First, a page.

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What Millennials are Demanding from Customer Service

Customer ServiceMillennials, or those between the ages of 18 and 35, hold a large portion of the market in commerce. They’ll be responsible for $200 billion in annual buying power starting in 2017, according to Advertising Age, and by the end of their lifetimes, they’ll have spent over $10 trillion in the commerce sector. Though they don’t make up the bulk of buying power in commerce, they’re still a force to be reckoned with.

Working with this customer base means recognizing and learning from millennials and their customer service demands. They’re interested in very specific things and they don’t like to be held back or distracted from their end goal. Businesses of all sizes can learn a thing or two about millennial customer service preferences in order to improve their overall customer experience.

Self-Service is a Must

Millennials have also grown used to the way that technology has made shopping a solitary act, and they like it that way. They’d prefer not to be too bothered as they make purchases, and all too often, millennials will abandon a purchase rather than dealing with a customer service rep.

Nothing is more frustrating to a millennial customer than an inability to help oneself with a customer service problem. They’ll call a listed number as a last resort but they prefer other forms of communication, like chat boxes and contact forms, to make connections with companies.

Millennials Tend to Ignore Ads

Advertisements are simply not a huge motivating factor for millennials. According to findings from Forbes, only one percent of millennials say that a compelling advertisement has any influence on their purchasing decisions. Many even use ad blockers when they’re surfing the web, which virtually eliminates their contact with the advertising world.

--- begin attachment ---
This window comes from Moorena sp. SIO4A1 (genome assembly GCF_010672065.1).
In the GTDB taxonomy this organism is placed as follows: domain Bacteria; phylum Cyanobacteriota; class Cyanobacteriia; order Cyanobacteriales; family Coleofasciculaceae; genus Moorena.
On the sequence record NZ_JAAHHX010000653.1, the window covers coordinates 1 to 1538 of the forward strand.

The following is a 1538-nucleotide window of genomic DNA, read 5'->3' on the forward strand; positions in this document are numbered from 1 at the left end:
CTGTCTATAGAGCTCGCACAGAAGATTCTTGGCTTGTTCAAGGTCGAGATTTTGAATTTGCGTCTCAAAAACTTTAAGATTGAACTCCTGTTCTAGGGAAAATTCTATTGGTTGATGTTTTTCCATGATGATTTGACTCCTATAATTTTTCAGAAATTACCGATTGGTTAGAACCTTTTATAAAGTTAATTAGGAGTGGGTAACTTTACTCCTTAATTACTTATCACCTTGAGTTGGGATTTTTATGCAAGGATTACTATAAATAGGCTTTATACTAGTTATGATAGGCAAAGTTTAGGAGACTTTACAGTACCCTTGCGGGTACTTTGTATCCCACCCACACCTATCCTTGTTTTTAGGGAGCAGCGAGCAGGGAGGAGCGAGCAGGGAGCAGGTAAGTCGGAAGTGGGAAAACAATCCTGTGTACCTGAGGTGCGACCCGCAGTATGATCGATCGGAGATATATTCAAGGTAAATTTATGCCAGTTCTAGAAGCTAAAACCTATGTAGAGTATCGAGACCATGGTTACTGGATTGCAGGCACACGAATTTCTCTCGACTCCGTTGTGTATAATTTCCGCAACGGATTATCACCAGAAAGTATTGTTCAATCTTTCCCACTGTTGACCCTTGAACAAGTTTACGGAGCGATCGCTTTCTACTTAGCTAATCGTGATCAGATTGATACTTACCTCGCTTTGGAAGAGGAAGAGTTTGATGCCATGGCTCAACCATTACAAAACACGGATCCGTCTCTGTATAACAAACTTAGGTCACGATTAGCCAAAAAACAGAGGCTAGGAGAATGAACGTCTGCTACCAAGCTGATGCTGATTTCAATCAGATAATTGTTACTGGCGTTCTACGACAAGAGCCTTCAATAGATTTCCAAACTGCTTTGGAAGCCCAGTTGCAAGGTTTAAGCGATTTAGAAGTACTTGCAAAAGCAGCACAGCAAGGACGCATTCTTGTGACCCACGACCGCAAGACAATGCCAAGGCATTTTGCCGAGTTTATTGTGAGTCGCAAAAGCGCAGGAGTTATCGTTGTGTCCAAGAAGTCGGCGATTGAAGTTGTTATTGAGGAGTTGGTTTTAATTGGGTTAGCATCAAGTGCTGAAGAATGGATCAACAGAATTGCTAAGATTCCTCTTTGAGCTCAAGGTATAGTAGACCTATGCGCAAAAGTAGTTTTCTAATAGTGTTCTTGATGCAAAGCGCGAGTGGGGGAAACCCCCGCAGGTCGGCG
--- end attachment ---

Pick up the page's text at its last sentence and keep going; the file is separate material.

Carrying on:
This isn’t to say that advertisements are ineffective - they can still lead to conversions and brand imprintation. However, it does show that when dealing with customers, the advertisements used won’t make customers instantly love you. You must use other tactics to keep customers involved in the relationship.

They Like Talking to People with Personality

Customer service reps tend to approach problems with that “on your best behavior” tone of voice. They speak slowly and carefully and are often more chipper than is necessary for the conversation.

Putting a little more personality into interactions is not only a welcome idea, but is also preferred. Though a rep should never introduce a personal bias or say something potentially offensive, it’s okay to crack the occasional joke or share an opinion that could be beneficial to the experience.

Access to Multiple Devices

Pew Research Center shows that 86 percent of those between the ages of 18 and 30 have a smartphone, 73 percent own a laptop or desktop, and 45 percent own a tablet. They’re often intermingling these devices and switching between consoles to do their shopping and interact with businesses.

These statistics show the necessity of providing responsive designs. A mobile-first strategy is also strongly recommended to improve navigation abilities. It’s no longer enough to simply make websites responsive to different sized screens. Companies must also offer password remembering, easy payment, speedy loading, and the same personalization that desktop sites offer.

Social Influences Decision Making

Millennials spend more time on social media than any other age group. Their social consumption has become the status quo, and as a result, it’s a big part of their decision making. Though they’re not terribly interested in advertisements, they do want to forge relationships with businesses that are fun, inspiring, entertaining, and personable.

Recognizing social habits is a huge factor in successful customer service. The way millennials interact with companies online will dictate the way they want to work with any business. Watching and understanding these social signals will hail a new era for customer service.

Jenna is a freelance writer and business consultant who covers business, technology, and entrepreneurship. She's lectured for several universities, and worked with over 100 businesses over the course of the last 15 years. She's a mother of two kids, and loves to go camping, hiking, and skiing with her family.

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